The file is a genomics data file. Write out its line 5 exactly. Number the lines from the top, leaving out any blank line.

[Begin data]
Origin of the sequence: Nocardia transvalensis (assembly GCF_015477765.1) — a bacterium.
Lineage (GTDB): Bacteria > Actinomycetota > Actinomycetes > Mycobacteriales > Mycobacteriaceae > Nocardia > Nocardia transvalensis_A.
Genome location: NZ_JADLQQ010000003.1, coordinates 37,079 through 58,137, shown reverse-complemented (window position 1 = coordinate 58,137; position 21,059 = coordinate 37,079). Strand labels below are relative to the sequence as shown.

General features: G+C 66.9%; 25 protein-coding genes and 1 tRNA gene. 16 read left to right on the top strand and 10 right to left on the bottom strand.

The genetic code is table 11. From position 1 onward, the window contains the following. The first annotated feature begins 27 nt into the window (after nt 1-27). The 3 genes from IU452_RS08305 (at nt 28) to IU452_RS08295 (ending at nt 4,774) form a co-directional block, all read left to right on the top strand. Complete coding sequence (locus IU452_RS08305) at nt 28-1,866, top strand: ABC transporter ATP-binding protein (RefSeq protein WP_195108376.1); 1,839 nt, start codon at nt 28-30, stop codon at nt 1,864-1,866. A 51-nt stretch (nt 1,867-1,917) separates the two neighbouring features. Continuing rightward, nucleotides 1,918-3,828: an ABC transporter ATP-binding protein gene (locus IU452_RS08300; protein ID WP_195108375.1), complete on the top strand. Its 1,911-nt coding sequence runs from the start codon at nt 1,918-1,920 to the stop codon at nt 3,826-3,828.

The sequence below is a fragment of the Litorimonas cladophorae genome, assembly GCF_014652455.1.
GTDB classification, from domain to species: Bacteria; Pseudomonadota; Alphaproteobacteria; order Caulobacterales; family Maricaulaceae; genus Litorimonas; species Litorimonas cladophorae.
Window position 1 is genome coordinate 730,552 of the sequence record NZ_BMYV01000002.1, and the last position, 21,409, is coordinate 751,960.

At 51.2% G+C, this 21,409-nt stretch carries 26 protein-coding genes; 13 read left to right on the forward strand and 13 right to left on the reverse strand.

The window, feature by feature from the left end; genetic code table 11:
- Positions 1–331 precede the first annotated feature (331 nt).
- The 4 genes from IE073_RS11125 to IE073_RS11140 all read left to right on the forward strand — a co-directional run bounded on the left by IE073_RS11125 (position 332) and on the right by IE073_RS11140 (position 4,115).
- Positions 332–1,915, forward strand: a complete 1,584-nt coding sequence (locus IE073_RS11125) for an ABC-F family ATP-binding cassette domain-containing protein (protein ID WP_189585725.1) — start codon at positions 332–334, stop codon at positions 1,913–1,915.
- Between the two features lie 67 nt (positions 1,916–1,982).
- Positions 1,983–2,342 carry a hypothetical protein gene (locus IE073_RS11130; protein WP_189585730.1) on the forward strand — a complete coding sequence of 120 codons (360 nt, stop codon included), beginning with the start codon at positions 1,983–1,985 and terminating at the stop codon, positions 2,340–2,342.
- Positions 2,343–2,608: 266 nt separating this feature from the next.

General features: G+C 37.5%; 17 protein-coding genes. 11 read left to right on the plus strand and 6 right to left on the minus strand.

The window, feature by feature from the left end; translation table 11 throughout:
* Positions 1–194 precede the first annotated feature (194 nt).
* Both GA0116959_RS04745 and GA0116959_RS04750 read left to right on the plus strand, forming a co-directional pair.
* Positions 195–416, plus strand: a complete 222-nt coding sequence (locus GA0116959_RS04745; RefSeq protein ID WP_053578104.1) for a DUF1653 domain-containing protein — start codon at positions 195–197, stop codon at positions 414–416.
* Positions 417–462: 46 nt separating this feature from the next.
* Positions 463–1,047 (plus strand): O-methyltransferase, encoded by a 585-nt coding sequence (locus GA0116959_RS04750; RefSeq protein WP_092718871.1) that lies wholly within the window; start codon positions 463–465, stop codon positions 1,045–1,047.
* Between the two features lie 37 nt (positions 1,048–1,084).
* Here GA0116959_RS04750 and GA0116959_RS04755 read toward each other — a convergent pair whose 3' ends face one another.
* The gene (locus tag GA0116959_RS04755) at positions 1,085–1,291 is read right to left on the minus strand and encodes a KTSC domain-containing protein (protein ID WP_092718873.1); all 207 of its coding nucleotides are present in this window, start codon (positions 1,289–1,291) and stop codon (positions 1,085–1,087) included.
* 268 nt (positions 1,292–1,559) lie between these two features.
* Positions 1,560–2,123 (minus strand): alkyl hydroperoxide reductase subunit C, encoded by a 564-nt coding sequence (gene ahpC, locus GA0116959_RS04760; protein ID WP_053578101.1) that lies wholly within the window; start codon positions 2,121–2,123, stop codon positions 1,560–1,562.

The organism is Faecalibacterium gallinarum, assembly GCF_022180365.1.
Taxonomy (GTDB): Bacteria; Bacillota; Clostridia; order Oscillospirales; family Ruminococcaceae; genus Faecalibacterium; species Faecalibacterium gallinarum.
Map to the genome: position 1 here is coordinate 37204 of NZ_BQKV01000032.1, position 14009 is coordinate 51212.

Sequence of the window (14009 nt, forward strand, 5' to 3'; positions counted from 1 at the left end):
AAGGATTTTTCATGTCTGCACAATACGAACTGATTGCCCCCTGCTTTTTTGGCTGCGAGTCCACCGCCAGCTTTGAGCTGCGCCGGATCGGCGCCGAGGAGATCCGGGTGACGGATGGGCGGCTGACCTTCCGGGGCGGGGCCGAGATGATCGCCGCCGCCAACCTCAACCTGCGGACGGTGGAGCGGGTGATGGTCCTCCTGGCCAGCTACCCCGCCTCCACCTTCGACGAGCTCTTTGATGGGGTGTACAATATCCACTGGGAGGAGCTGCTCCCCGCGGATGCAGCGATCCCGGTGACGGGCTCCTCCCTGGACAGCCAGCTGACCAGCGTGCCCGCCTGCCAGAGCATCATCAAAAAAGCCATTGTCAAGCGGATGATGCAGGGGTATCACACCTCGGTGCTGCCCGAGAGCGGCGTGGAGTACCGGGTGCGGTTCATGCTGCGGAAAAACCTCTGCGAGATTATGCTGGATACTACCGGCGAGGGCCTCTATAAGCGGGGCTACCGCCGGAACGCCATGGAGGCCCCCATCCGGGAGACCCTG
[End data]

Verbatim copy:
The genetic code is table 11. From position 1 onward, the window contains the following. The first annotated feature begins 27 nt into the window (after nt 1-27). The 3 genes from IU452_RS08305 (at nt 28) to IU452_RS08295 (ending at nt 4,774) form a co-directional block, all read left to right on the top strand. Complete coding sequence (locus IU452_RS08305) at nt 28-1,866, top strand: ABC transporter ATP-binding protein (RefSeq protein WP_195108376.1); 1,839 nt, start codon at nt 28-30, stop codon at nt 1,864-1,866. A 51-nt stretch (nt 1,867-1,917) separates the two neighbouring features. Continuing rightward, nucleotides 1,918-3,828: an ABC transporter ATP-binding protein gene (locus IU452_RS08300; protein ID WP_195108375.1), complete on the top strand. Its 1,911-nt coding sequence runs from the start codon at nt 1,918-1,920 to the stop codon at nt 3,826-3,828.